Researcher Finds that Race Is No Longer a Dominant Identity Marker for American Youth

Release Date: February 6, 2004 This content is archived.


BUFFALO, N.Y. -- In a study of how American high school students describe their social identities, an education professor at the University at Buffalo has found that a sizeable number of young people downplay conventional racial and ethnic labels and are constructing social identities unlike those of previous generations.

Catherine Cornbleth, Ph.D., is a widely published researcher whose recent study, "Hearing America's Youth: Social Identities in Uncertain Times" (Peter Lang, 2003), reported these results among Americans under the age of 25.

Cornbleth, professor of learning and instruction in the UB Graduate School of Education, says the results show that it is important to hear them out -- to understand why and how their social identities differ -- because of the potential societal impact of their changing views.

"Young people's social identities," she says, "offer glimpses of a possible future, a look at where 'we' seem to be headed.

"I predict the waning of racism as race, per se, as it fades in importance to young people," she says, "but I expect they will continue to cite racism as a social problem rather than act as if it isn't there.

"My hunch is that although young people as they grow older still will identify themselves in racial and ethnic terms," Cornbleth says, "they are likely to increasingly insist that mixed ancestry and "none of the above" be recognized as authentic categories of ethnic or racial distinction."

Our tendency, says Cornbleth, is to not listen to what young people tell us about themselves. In fact, she says that when she began discussing what high school students were telling her about their social identities, most of her colleagues were skeptical.

"Now, it seems, marketing and media companies, among others, have caught on to what young people were saying -- if we'd only been listening," she says. "Just witness the popularity of mixed ancestry and racially or ethnically ambiguous celebrities."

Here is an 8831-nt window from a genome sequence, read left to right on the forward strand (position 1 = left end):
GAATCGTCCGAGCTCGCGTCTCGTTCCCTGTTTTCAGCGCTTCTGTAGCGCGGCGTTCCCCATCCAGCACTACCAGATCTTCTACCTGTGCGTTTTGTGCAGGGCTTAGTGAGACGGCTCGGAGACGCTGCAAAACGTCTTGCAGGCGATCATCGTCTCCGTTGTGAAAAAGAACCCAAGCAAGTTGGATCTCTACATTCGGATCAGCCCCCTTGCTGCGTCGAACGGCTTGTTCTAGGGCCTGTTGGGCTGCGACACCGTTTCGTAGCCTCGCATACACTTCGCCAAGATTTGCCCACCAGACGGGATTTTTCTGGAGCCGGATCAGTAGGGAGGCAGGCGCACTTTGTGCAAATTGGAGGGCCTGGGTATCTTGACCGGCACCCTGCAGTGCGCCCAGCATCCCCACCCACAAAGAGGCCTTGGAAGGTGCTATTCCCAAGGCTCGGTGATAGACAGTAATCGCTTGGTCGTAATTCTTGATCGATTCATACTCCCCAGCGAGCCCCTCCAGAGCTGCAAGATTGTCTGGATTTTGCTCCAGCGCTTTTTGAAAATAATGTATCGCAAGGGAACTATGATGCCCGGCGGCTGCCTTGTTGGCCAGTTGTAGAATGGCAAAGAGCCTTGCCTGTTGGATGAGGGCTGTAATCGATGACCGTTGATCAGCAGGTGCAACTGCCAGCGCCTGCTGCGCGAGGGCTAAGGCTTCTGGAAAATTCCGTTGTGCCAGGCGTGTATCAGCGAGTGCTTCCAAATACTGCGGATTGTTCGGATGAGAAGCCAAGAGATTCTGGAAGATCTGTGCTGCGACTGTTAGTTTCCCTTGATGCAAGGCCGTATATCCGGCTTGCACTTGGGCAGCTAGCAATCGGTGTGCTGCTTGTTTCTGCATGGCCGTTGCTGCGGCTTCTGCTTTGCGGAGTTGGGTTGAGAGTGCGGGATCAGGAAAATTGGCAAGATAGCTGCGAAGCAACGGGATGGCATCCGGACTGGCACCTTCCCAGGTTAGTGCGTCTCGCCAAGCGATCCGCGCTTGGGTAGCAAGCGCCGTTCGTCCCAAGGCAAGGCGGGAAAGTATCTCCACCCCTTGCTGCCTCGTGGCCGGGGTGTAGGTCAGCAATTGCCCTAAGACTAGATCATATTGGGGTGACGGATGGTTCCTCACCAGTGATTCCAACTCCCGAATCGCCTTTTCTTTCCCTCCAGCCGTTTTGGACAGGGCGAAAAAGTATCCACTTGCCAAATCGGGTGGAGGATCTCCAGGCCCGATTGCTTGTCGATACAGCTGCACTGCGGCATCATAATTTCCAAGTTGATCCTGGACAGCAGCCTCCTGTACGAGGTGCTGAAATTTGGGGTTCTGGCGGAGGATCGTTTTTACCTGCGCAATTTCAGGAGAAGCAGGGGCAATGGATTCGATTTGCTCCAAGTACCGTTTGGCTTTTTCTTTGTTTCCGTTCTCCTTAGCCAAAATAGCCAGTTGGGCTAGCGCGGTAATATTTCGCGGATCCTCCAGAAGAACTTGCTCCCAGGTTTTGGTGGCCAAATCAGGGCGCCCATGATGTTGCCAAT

The study was developed from interviews conducted by Cornbleth and her research team with high school juniors and seniors at six schools in metropolitan areas with diverse population in western New York state and central California.

"We wanted to learn how young people see and describe themselves, the identity markers they employ and the meanings they attach to them. And the students were responsive," she says, "some expressing surprise that anyone from the university cared about their ideas."

Approximately one-third of the young people interviewed rejected racial/ethnic identity markers and others downplayed them.

"Racism, however, was widely mentioned," Cornbleth says, "sometimes at length, even though we didn't ask directly about it. That's just the opposite behavior of that of most adults," she says.

Also significant, especially in today's world, says Cornbleth, is what the youth had to say about being American. While no single "meaning" or "theme" related to being American was voiced by a majority of the students, and some mentioned more than one, 43 percent of the students described being an American in terms of "freedom, rights and opportunity."

At least 20 percent of the students defined being an American in terms such as, "born here and/or live here;" "diversity, individualism and unity;" "privileged and/or proud;" and "supposed to be imperfect, but best." At least 10 percent of the students identified themselves as "not American" or not entirely American."

Cornbleth says, "It is interesting that only four of the students spontaneously mentioned being "American." Similarly, only five described themselves as "students," even though all the interviews were conducted in schools.

"At the time of our interviews, being American was background, not foreground, for these students. A handful mentioned that they might feel more American outside the United States than they do living here. Recent events such as the Iraq War and the continuing 'war on terrorism' might have altered young people's sense of being American, but that's an empirical question we haven't yet examined," Cornbleth observed.

Cornbleth is a former high school history teacher and a specialist in curriculum and instruction. Her work focuses on questions of individual and national identity vis á vis curriculum practices in secondary schools. She is widely published in national and international journals, and her prior books include "Curriculum in Context," "The Great Speckled Bird: Multicultural Politics and Education Policymaking" and "Curriculum Politics, Policy, Practice: Cases in Comparative Context."

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